Review: Jurassic Park III (dir. Joe Johnston, 2001)

There are any number of reasons to expect the worst from Jurassic Park III. It’s the second sequel to the original Jurassic Park, and sequels, as a rule, are supposed to get progressively worse. In addition, it has been eight years since the first film came out, and the computer-generated lizards that seemed so ground-breaking back then have become all too common; thanks to Godzilla, Dinosaur, Evolution and similar films, the presence of larger-than-life reptiles virtually guarantees a film’s mediocrity.

As if these factors weren’t enough, Jurassic Park III is, at about an hour and a half, unusually short, so audiences may think they aren’t getting their money’s worth; and the creative minds behind the first two films — director Steven Spielberg and novelist Michael Crichton — had little to do with this entry in the franchise.

But surprise, surprise, Jurassic Park III turns all these weaknesses into strengths, and in doing so, it just may be the purest thrill ride of the summer. If the film is short, it’s because director Joe Johnston — whose past adventures include treks through the effects-laden jungles of Jumanji and the super-sized backyards of Honey, I Shrunk the Kids — doesn’t waste time on preachy lessons about the evils of capitalism, the lessons of chaos theory, and the virtues of trusting in nature. Instead, he takes us, as briskly as possible, from one narrow escape to the next, and along the way, he throws in just enough new creatures to make the whole experience seem fresh again.

It helps that Johnston has a talented cast at his disposal, and that he plays with our expectations in the early scenes. Sam Neill is back as Dr. Alan Grant, the paleontologist who narrowly escaped becoming raptor food in the original film, and when we first see him, he is trying to explain the difference between herbivores and carnivores to a small child. Then Ellie (Laura Dern), his assistant from the first film, walks up. Have they married and settled down?

Actually, no — the child is Ellie’s, but she has married someone else, and Dr. Grant is just paying a visit, to share his latest theories about velociraptors with her.

Then Dr. Grant, who is struggling to raise funds for his work, gets an offer he can’t refuse from Paul and Amanda Kirby (William H. Macy and Tea Leoni), a seemingly wealthy couple who want Dr. Grant to guide them on a flight over one of the dinosaur-populated islands. The Kirbys act as though they could buy anything they wanted; will they turn out to be greedy villains, as most millionaires are in these films?

Actually, no — once their plane crashes on the island, it turns out they are really a divorced, middle-class couple who have temporarily reunited to find their son Eric (Trevor Morgan), who went missing while para-sailing near the island with Amanda’s boyfriend.

Well, if the film still needs a villain, who will it be? Perhaps Dr. Grant’s new assistant, Billy Brennan (Alessandro Nivola), who steals a couple of velociraptor eggs, in the hope of selling them when they get back to land?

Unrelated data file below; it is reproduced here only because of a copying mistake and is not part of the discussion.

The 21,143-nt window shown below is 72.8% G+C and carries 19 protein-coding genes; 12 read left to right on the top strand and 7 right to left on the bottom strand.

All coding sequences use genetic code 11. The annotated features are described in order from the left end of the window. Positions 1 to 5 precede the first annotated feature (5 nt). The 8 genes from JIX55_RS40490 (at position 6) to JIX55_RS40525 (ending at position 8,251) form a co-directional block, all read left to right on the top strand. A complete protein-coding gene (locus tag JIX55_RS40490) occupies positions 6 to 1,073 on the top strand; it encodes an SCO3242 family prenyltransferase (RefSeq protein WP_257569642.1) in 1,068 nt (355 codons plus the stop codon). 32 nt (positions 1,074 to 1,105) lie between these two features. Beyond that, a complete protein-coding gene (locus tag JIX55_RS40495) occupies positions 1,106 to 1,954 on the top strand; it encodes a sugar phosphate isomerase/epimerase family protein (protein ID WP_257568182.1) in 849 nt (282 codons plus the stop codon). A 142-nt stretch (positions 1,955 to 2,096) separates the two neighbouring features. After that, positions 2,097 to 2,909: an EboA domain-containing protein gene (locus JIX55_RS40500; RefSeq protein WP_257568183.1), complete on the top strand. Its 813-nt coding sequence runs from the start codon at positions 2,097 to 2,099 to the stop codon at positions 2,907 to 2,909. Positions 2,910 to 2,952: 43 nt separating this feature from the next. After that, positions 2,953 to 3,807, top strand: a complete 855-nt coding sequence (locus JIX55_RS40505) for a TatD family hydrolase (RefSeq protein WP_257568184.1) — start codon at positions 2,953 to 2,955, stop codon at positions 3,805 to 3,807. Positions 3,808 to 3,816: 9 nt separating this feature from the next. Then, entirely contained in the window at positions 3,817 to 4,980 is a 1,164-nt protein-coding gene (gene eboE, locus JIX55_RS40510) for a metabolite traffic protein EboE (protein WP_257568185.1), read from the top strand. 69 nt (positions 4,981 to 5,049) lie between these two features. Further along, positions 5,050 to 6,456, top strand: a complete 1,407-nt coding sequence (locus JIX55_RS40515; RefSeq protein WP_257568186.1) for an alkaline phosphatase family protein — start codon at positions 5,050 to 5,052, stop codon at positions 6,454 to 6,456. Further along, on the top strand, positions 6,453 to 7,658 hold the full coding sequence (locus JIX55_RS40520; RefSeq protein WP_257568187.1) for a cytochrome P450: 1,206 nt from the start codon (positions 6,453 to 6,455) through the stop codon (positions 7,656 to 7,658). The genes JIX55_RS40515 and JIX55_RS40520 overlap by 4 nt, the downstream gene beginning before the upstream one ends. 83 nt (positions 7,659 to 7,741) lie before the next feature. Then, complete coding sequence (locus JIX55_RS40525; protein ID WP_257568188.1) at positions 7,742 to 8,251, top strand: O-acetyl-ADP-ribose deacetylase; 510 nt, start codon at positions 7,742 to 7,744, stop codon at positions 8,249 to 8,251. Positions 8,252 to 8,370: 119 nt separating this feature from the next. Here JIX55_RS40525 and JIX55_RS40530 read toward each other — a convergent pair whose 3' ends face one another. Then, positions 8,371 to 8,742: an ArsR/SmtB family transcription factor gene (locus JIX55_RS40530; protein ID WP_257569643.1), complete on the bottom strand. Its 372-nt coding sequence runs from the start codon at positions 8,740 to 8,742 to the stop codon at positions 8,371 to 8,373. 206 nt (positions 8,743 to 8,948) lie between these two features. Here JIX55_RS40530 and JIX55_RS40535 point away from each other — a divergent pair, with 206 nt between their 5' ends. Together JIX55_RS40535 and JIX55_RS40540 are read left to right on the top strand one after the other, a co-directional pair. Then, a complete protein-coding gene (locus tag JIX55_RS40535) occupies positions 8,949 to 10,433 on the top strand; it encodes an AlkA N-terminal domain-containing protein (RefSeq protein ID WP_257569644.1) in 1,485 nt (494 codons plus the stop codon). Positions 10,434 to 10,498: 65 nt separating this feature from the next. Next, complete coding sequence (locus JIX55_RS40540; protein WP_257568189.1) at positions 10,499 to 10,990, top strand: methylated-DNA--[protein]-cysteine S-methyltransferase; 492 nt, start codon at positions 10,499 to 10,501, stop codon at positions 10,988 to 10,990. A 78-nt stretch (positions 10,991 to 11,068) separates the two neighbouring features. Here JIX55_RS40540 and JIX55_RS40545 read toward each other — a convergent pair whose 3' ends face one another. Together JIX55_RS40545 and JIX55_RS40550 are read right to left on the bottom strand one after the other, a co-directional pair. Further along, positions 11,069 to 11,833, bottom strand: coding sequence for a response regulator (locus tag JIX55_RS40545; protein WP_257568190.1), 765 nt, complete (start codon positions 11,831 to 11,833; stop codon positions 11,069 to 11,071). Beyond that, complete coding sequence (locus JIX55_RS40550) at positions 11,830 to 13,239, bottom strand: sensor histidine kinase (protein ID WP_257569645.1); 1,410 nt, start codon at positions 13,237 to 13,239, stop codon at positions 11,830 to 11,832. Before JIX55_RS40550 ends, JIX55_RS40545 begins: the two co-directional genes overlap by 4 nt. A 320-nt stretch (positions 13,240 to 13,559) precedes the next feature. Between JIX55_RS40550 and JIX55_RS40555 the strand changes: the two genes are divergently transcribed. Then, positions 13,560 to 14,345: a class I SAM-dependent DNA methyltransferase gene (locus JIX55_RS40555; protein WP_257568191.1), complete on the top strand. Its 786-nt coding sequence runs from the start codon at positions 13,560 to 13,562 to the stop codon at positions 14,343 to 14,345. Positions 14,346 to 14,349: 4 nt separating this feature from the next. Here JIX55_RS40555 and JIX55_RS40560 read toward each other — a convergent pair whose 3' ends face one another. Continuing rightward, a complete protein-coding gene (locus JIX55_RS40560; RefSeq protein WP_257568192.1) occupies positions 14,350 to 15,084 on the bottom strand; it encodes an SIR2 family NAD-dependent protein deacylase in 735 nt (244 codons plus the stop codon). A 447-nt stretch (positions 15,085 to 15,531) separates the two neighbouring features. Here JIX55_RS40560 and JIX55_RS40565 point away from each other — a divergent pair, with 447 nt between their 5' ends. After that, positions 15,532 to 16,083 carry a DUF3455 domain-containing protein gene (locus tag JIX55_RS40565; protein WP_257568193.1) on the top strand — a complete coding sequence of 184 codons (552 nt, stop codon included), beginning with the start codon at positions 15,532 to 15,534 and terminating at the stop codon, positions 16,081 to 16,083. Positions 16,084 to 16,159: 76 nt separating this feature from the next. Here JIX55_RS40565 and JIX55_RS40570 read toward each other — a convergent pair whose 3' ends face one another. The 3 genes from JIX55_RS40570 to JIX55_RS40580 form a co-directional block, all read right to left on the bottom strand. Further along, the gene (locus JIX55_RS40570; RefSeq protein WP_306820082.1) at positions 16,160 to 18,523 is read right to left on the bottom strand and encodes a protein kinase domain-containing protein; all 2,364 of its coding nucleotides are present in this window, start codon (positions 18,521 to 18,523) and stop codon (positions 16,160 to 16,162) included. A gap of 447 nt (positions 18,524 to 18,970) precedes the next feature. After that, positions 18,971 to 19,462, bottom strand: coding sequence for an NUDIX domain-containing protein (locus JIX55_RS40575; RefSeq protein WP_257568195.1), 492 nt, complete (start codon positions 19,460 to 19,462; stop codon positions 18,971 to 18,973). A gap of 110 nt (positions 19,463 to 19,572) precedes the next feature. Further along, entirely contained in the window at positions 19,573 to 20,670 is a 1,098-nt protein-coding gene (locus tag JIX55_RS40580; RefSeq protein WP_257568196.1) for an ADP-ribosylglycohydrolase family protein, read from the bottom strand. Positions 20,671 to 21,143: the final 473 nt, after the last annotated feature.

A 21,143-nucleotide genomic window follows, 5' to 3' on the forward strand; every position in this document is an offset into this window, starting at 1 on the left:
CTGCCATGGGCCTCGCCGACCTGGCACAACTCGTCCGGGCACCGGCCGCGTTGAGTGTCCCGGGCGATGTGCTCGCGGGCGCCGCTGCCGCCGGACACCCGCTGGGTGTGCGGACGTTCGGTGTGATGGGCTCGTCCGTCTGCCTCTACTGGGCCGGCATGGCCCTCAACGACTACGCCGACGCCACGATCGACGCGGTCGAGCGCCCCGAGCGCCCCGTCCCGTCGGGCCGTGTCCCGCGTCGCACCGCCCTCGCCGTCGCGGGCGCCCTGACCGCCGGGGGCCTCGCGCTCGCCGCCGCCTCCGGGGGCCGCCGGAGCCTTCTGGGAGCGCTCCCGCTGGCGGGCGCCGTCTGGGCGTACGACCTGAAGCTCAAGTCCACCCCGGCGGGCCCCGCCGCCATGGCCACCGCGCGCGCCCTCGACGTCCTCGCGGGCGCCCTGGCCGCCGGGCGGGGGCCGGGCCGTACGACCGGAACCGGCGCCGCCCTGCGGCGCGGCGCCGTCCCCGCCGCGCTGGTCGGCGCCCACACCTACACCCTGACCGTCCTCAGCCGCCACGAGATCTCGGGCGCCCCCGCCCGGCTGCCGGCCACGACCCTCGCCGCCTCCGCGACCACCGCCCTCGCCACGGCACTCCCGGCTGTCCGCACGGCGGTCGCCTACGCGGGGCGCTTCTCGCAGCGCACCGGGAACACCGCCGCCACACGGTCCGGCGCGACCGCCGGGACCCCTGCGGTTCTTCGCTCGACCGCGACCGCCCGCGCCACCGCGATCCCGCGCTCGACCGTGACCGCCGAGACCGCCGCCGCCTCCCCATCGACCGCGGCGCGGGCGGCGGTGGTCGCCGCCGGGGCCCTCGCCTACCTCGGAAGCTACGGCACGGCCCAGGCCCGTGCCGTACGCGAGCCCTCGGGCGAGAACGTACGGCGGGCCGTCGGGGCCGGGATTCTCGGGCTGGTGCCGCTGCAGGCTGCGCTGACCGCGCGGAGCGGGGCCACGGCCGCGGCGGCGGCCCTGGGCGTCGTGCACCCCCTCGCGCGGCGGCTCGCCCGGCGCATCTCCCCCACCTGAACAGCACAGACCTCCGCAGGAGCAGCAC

Questions like these keep the audience guessing, but they don’t really matter in the end. What does matter is that the dinosaurs are, in some respects, even nastier than before. The T-Rex makes a brief appearance, but it promptly gets its ass kicked by an even larger meat-eater called the Spinosaurus, which not only has a more powerful set of jaws but can swim, too, its sail poking out of the water ominously like the fin on one of Spielberg’s sharks. (A recurring gag involving a satellite phone swallowed by this beast brings to mind the crocodile that ticked like a clock in Peter Pan.) Even better, this film introduces us to the Pteranodons, flying dinosaurs that live in nests high, high above the ground. Although they normally soar through the air, the first one we see makes his entrance walking out of the fog, stalking his prey on a narrow steel bridge. It’s one of several great moments in this film.

If one wanted to nitpick, one could certainly complain about the script, which creates new loose ends without resolving any left over from the previous films, and implausibly puts the characters through incredible physical abuse while allowing them to emerge virtually unscathed. But, as written by Election director Alexander Payne and two other credited writers, Jurassic Park III is cynically amusing, not least when it takes digs at the previous films, and, most surprising of all, it actually may leave you wanting more.

– A version of this review first appeared in the Vancouver Courier.

About Peter T. Chattaway

Peter T. Chattaway was the regular film critic for BC Christian News from 1992 to 2011. In addition to his film column, which won multiple awards from the Evangelical Press Association, the Canadian Church Press and the Fellowship of Christian Newspapers, his news and opinion pieces have appeared in such publications as Books & Culture, Christianity Today, Bible Review and the Vancouver Sun. He also contributed essays to the books Re-Viewing The Passion: Mel Gibson’s Film and Its Critics (Palgrave Macmillan, 2004) and Scandalizing Jesus?: Kazantzakis’s The Last Temptation of Christ Fifty Years on (Continuum, 2005).


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